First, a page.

I truly believe in manifestation. Even if it is confirmation bias, isn’t it more fun to say you manifested that new opportunity?

Half the work of manifesting is imagining what you want and speaking it into existence. This takes bravery, and a powerful way of doing this is by creating a tangible representation of your desires for the following month. 

For this activity, you’ll need magazines or old picture books to cut up. I love  the hunt of flipping through magazines and finding an unexpected image that resonates with you, but you can also print out images from online.

I have a wall where I hang up my monthly Rosh Chodesh mood boards. It’s a nice way to look back and reflect on past goals I’ve had, what I’ve achieved and where my priorities have shifted.

Pulling Tarot Cards

Read your own or read a friend’s! You’ll need a tarot deck but in a pinch you could use an online tarot card generator. I like the tactile ritual of feeling the energy in the physical cards, but either will work.

Whether you shuffle the deck or spread the cards out on a surface, pull two cards. The first is what you need to listen to from the last month, the second is what you’ll take with you into the following month.

This month I pulled the Wheel of Fortune and The Hermit. The first deals with accepting what is and rolling with the punches, while the second is about turning inward and stepping away from the crowd so you can get back in touch with your true thoughts and feelings. This pushed me to plan a solo museum day next weekend!


Is there anything more refreshing than waking up to a clean home? Historically I do a Big Clean on New Year’s Eve. And I mean a BIG Clean — a busting-out-the-duster, bleaching-the-shower, snaking-the-drain type clean. Of course that would be ambitious to do monthly, so instead, I try to tidy my space and complete a chore I don’t usually get to.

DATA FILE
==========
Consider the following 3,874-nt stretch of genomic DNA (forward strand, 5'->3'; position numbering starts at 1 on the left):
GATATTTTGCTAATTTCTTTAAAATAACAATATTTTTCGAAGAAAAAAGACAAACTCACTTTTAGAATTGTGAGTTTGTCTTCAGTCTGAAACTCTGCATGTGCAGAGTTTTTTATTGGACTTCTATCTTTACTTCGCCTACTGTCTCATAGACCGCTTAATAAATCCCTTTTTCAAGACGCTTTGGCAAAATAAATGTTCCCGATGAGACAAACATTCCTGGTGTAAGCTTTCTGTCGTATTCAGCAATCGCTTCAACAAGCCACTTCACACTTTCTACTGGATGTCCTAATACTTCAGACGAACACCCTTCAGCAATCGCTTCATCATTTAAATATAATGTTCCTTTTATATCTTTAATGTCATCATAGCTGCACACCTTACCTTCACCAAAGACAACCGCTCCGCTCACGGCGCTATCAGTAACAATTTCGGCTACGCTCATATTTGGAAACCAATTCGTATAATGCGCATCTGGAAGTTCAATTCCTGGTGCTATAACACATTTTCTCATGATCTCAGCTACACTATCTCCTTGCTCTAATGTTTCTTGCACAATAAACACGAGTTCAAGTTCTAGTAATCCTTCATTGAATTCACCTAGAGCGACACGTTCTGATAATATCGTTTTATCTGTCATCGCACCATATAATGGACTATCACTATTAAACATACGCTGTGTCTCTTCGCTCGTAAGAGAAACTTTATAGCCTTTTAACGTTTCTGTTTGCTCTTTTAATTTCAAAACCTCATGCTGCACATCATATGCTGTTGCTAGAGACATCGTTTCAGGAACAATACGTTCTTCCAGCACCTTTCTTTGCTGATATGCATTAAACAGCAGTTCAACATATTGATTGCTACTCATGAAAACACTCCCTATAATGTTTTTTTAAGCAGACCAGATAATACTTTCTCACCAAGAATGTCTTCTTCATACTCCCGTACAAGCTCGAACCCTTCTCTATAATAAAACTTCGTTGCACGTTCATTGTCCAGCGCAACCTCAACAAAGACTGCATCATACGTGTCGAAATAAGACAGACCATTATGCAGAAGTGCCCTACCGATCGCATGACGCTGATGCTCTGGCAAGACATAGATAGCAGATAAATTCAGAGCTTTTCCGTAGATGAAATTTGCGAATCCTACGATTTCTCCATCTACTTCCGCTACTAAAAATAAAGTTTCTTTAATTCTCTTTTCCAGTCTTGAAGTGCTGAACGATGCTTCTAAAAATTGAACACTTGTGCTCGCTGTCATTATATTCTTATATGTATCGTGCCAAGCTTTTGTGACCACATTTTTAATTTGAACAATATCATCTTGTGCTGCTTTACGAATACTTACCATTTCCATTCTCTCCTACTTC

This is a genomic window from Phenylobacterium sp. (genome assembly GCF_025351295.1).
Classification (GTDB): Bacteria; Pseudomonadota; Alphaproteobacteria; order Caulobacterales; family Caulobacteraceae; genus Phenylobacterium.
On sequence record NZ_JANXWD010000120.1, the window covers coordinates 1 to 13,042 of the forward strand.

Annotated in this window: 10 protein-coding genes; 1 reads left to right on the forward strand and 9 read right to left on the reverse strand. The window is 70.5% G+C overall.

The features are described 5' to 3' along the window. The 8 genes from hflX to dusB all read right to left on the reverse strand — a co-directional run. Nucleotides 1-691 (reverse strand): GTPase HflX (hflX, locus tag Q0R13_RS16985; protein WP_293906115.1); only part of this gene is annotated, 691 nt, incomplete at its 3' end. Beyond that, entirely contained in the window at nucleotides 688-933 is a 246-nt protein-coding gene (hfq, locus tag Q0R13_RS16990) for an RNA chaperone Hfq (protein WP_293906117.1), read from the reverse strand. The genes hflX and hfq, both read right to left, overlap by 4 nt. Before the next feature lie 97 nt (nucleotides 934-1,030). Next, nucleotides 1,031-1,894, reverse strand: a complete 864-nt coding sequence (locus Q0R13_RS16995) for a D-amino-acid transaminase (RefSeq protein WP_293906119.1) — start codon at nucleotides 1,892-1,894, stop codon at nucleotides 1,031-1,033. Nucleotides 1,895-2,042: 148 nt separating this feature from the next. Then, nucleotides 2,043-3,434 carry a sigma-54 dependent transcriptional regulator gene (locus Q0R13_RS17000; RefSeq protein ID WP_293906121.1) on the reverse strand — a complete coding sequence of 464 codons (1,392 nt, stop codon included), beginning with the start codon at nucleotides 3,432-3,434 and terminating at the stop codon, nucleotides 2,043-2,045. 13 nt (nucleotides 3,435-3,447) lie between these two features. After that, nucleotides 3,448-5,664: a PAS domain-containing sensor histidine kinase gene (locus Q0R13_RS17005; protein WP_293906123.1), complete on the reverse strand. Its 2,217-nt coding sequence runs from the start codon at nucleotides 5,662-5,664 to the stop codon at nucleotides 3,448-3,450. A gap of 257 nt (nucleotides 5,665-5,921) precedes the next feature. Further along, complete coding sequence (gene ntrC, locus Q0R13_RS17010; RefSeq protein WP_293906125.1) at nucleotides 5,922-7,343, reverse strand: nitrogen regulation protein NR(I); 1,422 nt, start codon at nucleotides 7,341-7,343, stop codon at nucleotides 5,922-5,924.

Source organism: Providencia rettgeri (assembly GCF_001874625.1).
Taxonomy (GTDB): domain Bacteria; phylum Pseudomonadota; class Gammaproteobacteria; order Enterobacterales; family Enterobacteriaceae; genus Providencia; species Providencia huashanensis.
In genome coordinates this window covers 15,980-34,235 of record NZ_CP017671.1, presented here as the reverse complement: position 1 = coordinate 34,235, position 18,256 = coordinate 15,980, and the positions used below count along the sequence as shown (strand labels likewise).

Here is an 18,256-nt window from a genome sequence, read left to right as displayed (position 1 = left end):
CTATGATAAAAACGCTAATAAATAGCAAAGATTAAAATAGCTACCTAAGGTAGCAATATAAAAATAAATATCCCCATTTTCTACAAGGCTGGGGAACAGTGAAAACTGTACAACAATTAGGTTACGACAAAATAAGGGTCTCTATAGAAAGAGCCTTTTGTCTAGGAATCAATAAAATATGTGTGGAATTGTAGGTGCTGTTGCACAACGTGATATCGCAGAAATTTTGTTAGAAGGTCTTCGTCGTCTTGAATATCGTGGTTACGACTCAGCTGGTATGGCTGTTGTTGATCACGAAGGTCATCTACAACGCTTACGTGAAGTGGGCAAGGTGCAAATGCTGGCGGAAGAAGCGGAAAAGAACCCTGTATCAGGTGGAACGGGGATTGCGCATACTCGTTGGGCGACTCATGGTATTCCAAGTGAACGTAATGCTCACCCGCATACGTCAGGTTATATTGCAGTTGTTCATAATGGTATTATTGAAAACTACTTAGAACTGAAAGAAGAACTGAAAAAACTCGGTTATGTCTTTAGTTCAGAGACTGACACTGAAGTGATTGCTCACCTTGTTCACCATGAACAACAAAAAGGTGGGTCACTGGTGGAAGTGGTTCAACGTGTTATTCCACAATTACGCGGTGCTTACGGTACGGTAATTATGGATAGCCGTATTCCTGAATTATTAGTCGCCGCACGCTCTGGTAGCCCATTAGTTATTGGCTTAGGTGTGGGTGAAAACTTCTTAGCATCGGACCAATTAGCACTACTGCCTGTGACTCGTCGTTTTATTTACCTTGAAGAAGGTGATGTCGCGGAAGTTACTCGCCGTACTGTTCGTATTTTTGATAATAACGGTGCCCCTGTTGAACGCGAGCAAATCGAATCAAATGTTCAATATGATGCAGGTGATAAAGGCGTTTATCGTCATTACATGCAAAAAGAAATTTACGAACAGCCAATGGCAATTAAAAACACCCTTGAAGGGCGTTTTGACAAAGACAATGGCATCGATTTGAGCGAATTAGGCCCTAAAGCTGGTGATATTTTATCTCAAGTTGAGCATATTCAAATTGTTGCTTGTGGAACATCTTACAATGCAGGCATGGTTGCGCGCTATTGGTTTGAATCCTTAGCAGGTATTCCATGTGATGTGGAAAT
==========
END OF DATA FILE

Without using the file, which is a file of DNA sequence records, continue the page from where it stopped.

What’s a chore you’ve been avoiding?

You want to give your space an extra special dose of cleanliness. Think of it as cleaning out the bad energy built up from last month and welcoming warmth and spaciousness into your home.

Rosh Chodesh Resolutions

Many New Year’s Resolutions don’t stick because we set them in January and forget them until the end of the year. A few years back, I began setting resolutions for only the first half a year. But when I began celebrating Rosh Chodesh, I shifted to monthly goals. This is a great way to break down a yearly resolution into micro-goals. If you want to cultivate a yoga practice, start with the goal to practice yoga once a week. If you want to get back into reading, try reading one page twice a week. The goal is for this to be easily achievable to build self-efficacy. You will most likely do more than you expect. Micro actions are magic!

It can be useful to set S.M.A.R.T. (Specific, Measurable, Achievable, Relevant, and Time-Bound) goals. So many of my resolutions have failed because they have been nebulous and vague — “to be more creative” or “have better health habits.”

Get a special journal that you use just for your Rosh Chodesh Resolutions. Sit in your sacred space and set intentions for the following month.

Which new moon ritual will you incorporate into your Rosh Chodesh celebration this month?

Caro Sarkozi

Caro Sarkozi (she/her) is a writer based in Brooklyn. She loves advocating for DBT (Dialectical Behavior Therapy), reading tarot, and fawning over her fluffy cat, Apollo.